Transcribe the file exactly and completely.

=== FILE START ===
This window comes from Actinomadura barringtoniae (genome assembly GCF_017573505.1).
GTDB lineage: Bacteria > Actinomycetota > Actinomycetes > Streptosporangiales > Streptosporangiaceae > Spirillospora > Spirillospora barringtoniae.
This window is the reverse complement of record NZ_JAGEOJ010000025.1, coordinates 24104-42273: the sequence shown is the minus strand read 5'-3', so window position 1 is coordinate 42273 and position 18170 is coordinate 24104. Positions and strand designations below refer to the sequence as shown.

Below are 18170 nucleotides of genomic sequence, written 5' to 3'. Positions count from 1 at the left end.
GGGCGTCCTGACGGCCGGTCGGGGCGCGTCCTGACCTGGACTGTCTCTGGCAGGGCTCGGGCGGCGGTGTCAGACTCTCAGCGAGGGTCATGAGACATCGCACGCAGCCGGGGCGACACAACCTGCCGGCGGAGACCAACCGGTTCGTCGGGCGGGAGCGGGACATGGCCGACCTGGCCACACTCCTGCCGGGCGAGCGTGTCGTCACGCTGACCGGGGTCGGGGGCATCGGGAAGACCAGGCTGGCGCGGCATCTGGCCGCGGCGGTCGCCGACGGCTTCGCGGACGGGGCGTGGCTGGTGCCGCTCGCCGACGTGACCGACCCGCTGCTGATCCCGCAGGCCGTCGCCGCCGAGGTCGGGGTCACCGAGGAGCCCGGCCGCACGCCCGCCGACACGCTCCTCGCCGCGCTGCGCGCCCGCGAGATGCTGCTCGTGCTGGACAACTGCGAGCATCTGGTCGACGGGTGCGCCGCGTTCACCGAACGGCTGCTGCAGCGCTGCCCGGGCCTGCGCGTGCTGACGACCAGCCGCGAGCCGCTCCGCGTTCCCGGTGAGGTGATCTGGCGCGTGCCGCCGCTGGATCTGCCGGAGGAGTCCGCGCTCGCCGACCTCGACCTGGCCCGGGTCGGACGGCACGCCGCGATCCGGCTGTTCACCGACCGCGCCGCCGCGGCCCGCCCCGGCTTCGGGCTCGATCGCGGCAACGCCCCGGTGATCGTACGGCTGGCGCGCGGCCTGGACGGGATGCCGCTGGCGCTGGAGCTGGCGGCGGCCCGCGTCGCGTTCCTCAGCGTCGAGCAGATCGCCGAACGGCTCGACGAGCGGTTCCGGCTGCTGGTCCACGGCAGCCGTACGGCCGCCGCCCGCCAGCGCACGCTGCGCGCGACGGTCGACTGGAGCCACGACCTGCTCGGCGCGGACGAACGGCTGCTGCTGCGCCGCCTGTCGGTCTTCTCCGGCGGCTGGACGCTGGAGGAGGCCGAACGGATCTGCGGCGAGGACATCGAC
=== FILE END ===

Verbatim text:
This window comes from Actinomadura barringtoniae (genome assembly GCF_017573505.1).
GTDB lineage: Bacteria > Actinomycetota > Actinomycetes > Streptosporangiales > Streptosporangiaceae > Spirillospora > Spirillospora barringtoniae.
This window is the reverse complement of record NZ_JAGEOJ010000025.1, coordinates 24104-42273: the sequence shown is the minus strand read 5'-3', so window position 1 is coordinate 42273 and position 18170 is coordinate 24104. Positions and strand designations below refer to the sequence as shown.

Below are 18170 nucleotides of genomic sequence, written 5' to 3'. Positions count from 1 at the left end.
GGGCGTCCTGACGGCCGGTCGGGGCGCGTCCTGACCTGGACTGTCTCTGGCAGGGCTCGGGCGGCGGTGTCAGACTCTCAGCGAGGGTCATGAGACATCGCACGCAGCCGGGGCGACACAACCTGCCGGCGGAGACCAACCGGTTCGTCGGGCGGGAGCGGGACATGGCCGACCTGGCCACACTCCTGCCGGGCGAGCGTGTCGTCACGCTGACCGGGGTCGGGGGCATCGGGAAGACCAGGCTGGCGCGGCATCTGGCCGCGGCGGTCGCCGACGGCTTCGCGGACGGGGCGTGGCTGGTGCCGCTCGCCGACGTGACCGACCCGCTGCTGATCCCGCAGGCCGTCGCCGCCGAGGTCGGGGTCACCGAGGAGCCCGGCCGCACGCCCGCCGACACGCTCCTCGCCGCGCTGCGCGCCCGCGAGATGCTGCTCGTGCTGGACAACTGCGAGCATCTGGTCGACGGGTGCGCCGCGTTCACCGAACGGCTGCTGCAGCGCTGCCCGGGCCTGCGCGTGCTGACGACCAGCCGCGAGCCGCTCCGCGTTCCCGGTGAGGTGATCTGGCGCGTGCCGCCGCTGGATCTGCCGGAGGAGTCCGCGCTCGCCGACCTCGACCTGGCCCGGGTCGGACGGCACGCCGCGATCCGGCTGTTCACCGACCGCGCCGCCGCGGCCCGCCCCGGCTTCGGGCTCGATCGCGGCAACGCCCCGGTGATCGTACGGCTGGCGCGCGGCCTGGACGGGATGCCGCTGGCGCTGGAGCTGGCGGCGGCCCGCGTCGCGTTCCTCAGCGTCGAGCAGATCGCCGAACGGCTCGACGAGCGGTTCCGGCTGCTGGTCCACGGCAGCCGTACGGCCGCCGCCCGCCAGCGCACGCTGCGCGCGACGGTCGACTGGAGCCACGACCTGCTCGGCGCGGACGAACGGCTGCTGCTGCGCCGCCTGTCGGTCTTCTCCGGCGGCTGGACGCTGGAGGAGGCCGAACGGATCTGCGGCGAGGACATCGAC